Five Year Performance Review 2023

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Reverse Convertible Note/ Fixed Income plans are specific type of structured investment that generate unconditional income over a fixed term. Capital is still placed at risk, albeit with a degree of downside protection through the incorporation of a capital protection barrier. To compensate for the risk of loss, fixed income plans pay interest that is greater than conventional debt from the same issuer, maturity and seniority – potentially making them attractive for income seeking investors. The main risks stemming from Fixed Income Plans are first of all counterparty risk, in the event that the issuer becomes insolvent or defaults, a catastrophic loss could result. Then there is market risk, observed at the end of the term when falls in the underlying over the term could lead to losses in the event the market drops below the protection level. Twenty pure fixed income plans were issued in 2022 (by strike date), paying either monthly, quarterly or annual income over terms ranging 2-6 years, with the majority utilising 5 year terms. The Bank of England Base Rate commenced 2022 at 0.25% and consistently rose to 3.5% in December 2022, whilst at the time of writing we are at 4.25% and unsure of how much further we have to go. The chart opposite shows the improvement in annual income terms seen as the Base Rate rose throughout the year. This may well be a continued theme for 2023, if a sustained base rate persists with no rate cuts in sight, fixed income structured plans could become an important component of portfolios. Reverse Convertibles 2022 – Capital at Risk Fixed Income plans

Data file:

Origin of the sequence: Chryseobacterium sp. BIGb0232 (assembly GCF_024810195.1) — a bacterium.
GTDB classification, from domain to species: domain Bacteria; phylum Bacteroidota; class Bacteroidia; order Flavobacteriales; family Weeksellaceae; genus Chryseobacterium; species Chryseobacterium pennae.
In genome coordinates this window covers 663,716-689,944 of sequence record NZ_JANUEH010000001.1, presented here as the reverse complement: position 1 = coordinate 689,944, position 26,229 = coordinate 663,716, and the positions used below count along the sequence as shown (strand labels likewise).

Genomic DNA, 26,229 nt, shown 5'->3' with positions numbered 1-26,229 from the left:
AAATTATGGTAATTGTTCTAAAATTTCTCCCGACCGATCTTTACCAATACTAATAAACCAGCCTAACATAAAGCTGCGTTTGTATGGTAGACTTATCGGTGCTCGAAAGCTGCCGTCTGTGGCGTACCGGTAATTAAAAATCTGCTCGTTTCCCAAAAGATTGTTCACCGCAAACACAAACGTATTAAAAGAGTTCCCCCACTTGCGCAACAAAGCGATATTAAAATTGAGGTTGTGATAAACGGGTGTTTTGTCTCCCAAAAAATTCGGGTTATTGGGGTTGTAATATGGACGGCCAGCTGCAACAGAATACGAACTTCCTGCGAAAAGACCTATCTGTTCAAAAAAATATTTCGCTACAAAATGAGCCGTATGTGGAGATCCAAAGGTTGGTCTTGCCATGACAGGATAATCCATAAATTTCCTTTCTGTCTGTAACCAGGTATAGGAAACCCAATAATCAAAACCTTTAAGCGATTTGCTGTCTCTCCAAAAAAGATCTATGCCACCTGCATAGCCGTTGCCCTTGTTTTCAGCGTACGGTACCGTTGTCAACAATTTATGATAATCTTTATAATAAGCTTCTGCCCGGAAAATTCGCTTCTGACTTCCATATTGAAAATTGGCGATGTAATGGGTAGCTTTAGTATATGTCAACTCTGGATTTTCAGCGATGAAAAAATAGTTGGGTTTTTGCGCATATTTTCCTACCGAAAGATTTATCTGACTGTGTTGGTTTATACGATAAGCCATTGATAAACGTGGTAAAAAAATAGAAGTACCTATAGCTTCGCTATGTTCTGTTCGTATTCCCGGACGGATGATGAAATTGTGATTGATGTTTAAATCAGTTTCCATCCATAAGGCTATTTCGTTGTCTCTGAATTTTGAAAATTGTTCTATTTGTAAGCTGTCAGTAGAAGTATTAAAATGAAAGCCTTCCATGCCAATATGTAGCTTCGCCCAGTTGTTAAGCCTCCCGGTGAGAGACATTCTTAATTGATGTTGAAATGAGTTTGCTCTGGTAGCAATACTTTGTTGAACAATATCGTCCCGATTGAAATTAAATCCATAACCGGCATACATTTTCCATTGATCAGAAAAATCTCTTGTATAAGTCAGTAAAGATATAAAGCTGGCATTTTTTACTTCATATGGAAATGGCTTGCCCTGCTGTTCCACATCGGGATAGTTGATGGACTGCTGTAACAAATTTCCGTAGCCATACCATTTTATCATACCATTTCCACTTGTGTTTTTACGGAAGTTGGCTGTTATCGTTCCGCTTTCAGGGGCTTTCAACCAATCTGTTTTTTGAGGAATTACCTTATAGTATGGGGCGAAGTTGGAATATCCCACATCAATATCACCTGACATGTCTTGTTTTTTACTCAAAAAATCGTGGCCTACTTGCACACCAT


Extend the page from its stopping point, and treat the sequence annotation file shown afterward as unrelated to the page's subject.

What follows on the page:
Capital at Risk Fixed Income Plan Annual Return vs UK Base Rate

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Bank Rate



Plan Referenced Annual Return













BoE Base Rate

Capital at Risk Fixed Income Annual Return

Deposit Plan Annual Return

We can see that capital at risk fixed income terms have clearly improved over the last year, with one stock linked plan paying just shy of 9% per year in exchange for increased risk of capital loss at the end of term. Given the magnitude and speed of rate hikes, deposit-based plans towards the latter end of the year emerged in competition with the capital at risk fixed income plans. Whilst the vast majority of deposit-based plans issued are autocall products, two fixed income deposit plans were released in November, one paying 5.5% per year! One important factor to note is the rise in deposit-based plans, the effect of rising interest rates has had a clear impact on annual returns offered by structured deposits. Given the significantly lower level of risk than a capital at risk plan, thanks


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